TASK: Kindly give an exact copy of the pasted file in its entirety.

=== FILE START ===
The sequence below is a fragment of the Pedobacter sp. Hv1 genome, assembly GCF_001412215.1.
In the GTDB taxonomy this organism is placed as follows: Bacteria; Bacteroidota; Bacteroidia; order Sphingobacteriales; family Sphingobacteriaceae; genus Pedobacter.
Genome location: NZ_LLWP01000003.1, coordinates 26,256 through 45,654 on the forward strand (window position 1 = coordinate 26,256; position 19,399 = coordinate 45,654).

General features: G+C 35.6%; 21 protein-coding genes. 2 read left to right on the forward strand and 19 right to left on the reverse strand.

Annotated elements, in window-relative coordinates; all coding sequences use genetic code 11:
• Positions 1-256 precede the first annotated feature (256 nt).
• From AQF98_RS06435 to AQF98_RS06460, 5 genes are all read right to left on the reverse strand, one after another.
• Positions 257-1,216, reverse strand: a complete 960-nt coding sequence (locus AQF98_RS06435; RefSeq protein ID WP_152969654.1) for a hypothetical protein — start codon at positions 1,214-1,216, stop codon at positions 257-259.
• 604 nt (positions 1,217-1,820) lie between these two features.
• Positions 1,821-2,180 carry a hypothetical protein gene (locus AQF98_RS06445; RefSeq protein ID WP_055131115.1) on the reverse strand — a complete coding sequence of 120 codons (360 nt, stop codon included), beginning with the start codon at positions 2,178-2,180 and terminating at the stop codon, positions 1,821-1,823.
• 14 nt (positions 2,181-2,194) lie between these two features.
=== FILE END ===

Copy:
The sequence below is a fragment of the Pedobacter sp. Hv1 genome, assembly GCF_001412215.1.
In the GTDB taxonomy this organism is placed as follows: Bacteria; Bacteroidota; Bacteroidia; order Sphingobacteriales; family Sphingobacteriaceae; genus Pedobacter.
Genome location: NZ_LLWP01000003.1, coordinates 26,256 through 45,654 on the forward strand (window position 1 = coordinate 26,256; position 19,399 = coordinate 45,654).

General features: G+C 35.6%; 21 protein-coding genes. 2 read left to right on the forward strand and 19 right to left on the reverse strand.

Annotated elements, in window-relative coordinates; all coding sequences use genetic code 11:
• Positions 1-256 precede the first annotated feature (256 nt).
• From AQF98_RS06435 to AQF98_RS06460, 5 genes are all read right to left on the reverse strand, one after another.
• Positions 257-1,216, reverse strand: a complete 960-nt coding sequence (locus AQF98_RS06435; RefSeq protein ID WP_152969654.1) for a hypothetical protein — start codon at positions 1,214-1,216, stop codon at positions 257-259.
• 604 nt (positions 1,217-1,820) lie between these two features.
• Positions 1,821-2,180 carry a hypothetical protein gene (locus AQF98_RS06445; RefSeq protein ID WP_055131115.1) on the reverse strand — a complete coding sequence of 120 codons (360 nt, stop codon included), beginning with the start codon at positions 2,178-2,180 and terminating at the stop codon, positions 1,821-1,823.
• 14 nt (positions 2,181-2,194) lie between these two features.